Well, you might say being a teenager is pretty horrific. There’s really not much to laugh at, is there? Increased pressure at school. Being possessed by a strange cocktail of hormones that change your body and take hold of your moods so that Jekyll and Hyde aren’t two characters you study but a fairly accurate description of your day before you even get to breakfast. So, it’s no surprise that the majority of books written with teenagers in mind focus on the darker side of things to begin with but end up in the light.

However, I do see things somewhat differently. Firstly, I live with two teenagers and if you don’t, then you’re really missing out. Because let me tell you, they are hilarious. In the days of glory when children actually went to school, I would wait with anticipation for an account of what had Gone Down at school. One of my favourite stories was a particularly intense argument that took place during a silent library lesson. Accusations were mouthed to each other, culminating in a book fight before the silent antagonists had to be separated to cool down. Of course, I’m not advocating violence to books and I’m assured no books were damaged in the confrontation, (that would be a tragedy) but a wordless but furious confrontation is as ridiculous as you might find in the highest farce.

And that’s what interests me – how the elements of comedy and tragedy are aligned. I love exploring hubris, an element of both genres. A character is over-confident and sure of success – in comedy, you wait with delicious anticipation knowing the writer is going to bring them to the ground shortly. In Tulip Taylor, make up obsessed Tulip smuggles an eyeliner on to the reality TV show that she’s somewhat unwillingly volunteers for. She revels in her cleverness at breaking the rules, only for it to work its way down from her bra and poke her in a very painful place. All caught on camera. Tragic for Tulip’s sense of pride, (hopefully) comedy gold for the reader.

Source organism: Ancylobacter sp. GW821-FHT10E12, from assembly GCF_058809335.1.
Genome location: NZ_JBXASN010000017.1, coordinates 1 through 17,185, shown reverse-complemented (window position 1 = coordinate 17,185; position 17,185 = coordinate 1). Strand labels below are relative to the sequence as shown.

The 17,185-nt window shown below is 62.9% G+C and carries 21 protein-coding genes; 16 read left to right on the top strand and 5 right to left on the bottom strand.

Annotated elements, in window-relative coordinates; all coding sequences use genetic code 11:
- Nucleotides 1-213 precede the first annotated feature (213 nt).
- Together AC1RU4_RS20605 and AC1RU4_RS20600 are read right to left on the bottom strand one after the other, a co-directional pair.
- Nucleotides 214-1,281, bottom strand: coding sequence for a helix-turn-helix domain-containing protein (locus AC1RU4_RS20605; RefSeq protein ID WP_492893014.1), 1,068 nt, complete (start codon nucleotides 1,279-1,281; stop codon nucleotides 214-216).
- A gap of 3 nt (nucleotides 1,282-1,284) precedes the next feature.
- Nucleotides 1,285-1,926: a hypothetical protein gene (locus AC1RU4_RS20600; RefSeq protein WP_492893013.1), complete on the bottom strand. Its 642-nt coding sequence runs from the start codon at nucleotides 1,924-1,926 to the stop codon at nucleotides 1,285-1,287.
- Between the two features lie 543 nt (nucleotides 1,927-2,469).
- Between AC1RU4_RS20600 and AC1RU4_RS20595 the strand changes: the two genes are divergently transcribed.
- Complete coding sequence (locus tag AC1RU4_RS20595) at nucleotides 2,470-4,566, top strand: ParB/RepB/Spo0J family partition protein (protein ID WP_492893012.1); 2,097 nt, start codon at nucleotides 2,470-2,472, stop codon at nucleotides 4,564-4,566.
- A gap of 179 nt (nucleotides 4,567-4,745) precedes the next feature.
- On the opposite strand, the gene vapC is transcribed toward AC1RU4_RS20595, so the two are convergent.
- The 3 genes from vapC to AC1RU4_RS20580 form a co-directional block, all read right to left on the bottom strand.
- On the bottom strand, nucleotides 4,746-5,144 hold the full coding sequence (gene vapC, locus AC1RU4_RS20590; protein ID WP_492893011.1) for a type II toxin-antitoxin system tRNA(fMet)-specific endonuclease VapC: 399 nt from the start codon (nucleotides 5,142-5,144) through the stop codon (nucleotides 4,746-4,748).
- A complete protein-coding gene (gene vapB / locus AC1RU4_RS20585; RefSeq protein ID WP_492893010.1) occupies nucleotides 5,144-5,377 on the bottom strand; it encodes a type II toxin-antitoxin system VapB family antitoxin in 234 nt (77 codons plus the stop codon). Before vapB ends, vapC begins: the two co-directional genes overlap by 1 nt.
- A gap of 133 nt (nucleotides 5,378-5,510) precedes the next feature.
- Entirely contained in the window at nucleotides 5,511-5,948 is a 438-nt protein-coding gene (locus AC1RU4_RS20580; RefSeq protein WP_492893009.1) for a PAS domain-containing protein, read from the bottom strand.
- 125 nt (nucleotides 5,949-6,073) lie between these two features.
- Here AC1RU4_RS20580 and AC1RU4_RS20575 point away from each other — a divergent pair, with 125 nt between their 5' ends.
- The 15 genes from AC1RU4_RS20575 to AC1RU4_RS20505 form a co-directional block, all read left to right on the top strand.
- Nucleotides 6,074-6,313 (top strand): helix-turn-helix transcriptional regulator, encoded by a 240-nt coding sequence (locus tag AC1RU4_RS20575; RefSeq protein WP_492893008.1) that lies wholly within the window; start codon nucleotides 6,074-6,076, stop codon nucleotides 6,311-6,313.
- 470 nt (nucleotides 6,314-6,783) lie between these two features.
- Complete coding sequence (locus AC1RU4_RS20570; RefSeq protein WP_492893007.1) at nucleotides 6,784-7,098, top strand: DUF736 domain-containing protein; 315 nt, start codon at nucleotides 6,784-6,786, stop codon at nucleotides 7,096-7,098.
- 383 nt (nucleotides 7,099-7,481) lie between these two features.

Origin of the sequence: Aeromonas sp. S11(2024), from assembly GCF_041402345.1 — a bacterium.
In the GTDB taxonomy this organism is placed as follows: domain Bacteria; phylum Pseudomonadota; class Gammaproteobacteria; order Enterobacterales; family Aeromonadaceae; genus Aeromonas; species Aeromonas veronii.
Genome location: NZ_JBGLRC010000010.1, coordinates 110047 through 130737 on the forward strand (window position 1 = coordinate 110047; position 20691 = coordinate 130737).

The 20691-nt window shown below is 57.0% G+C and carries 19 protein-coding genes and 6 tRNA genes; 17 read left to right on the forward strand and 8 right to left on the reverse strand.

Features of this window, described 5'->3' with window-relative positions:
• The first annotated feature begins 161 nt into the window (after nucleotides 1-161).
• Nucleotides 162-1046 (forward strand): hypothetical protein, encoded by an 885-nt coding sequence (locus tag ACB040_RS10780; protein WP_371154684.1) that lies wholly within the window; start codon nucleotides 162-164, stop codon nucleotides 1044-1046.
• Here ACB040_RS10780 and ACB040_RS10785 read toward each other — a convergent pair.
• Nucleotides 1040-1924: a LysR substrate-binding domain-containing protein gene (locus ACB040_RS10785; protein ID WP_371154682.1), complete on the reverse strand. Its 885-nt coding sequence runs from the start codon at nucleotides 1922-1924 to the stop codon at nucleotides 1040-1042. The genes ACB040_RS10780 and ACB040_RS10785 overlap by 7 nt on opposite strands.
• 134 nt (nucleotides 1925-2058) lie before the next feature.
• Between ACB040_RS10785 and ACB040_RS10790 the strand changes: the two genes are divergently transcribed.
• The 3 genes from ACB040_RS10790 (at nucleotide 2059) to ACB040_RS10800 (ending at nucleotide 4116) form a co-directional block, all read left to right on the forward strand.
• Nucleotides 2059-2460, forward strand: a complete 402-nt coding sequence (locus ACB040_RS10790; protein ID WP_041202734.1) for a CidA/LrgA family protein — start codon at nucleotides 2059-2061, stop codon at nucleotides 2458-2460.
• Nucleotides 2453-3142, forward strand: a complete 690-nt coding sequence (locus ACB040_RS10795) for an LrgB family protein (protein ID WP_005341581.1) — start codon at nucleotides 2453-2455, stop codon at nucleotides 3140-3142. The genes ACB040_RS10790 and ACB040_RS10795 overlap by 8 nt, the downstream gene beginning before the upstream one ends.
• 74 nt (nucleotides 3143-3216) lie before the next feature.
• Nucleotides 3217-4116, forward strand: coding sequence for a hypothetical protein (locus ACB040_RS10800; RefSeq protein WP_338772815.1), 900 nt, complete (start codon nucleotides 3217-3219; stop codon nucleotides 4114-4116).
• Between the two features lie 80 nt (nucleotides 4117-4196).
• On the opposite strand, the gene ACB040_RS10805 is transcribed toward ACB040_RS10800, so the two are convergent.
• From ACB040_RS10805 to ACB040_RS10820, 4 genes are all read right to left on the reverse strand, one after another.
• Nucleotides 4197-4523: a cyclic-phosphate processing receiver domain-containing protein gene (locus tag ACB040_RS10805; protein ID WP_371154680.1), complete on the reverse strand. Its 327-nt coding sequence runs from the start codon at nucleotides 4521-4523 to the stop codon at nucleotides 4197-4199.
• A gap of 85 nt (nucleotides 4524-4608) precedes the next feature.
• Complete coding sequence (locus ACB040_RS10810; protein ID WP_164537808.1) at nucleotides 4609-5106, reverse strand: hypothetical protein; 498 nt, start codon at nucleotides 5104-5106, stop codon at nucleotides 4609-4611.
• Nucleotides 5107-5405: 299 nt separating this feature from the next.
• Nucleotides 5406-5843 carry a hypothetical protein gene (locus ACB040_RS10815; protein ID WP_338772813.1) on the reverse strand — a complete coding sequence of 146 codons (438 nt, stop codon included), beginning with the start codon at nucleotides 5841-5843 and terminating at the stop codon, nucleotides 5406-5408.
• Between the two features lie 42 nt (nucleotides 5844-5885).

Finally, given the last twelve months, I really think that our teenagers deserve some laughs even more so than usual. Give them Holly Smale, Beth Garrod, Jenny McLachlan, you could even give them Tulip Taylor or Rebel with a  Cupcake. So yes, writing funny for books for teenagers is not an easy thing. But in these tough times, I really do think that they deserve at the very, very least, the chance to escape into a book which will definitely make them smile and who knows, there might even be laughter.

Firefly Funny February: Author Huw Davies shares his thoughts on funny books

Firefly Funny February: Author Huw Davies shares his thoughts on funny books

Here are my thoughts on funny writing for children:

It’s always struck me as odd that funny things can be perceived as less serious than things that aren’t. In fact, I think that to be really funny, a funny book needs to be dealing with something serious. Although not technically a children’s book, the first book I can remember falling in love with was The Hitchhiker’s Guide to the Galaxy. I loved the names, the bizarre situations and ridiculous ideas, but behind it was the idea of a simple man trying to live an ordinary life whilst he has all kinds of absurdity thrust upon him. It is a novel length treatment of Lennon’s ‘life is what happens to you while you’re busy making other plans’. It’s deep, but you don’t see that as you read it. (In fact, it completely put me off science fiction – as I read other SF books I’d think ‘I can see the space-ships and the robots, but where are the jokes?’)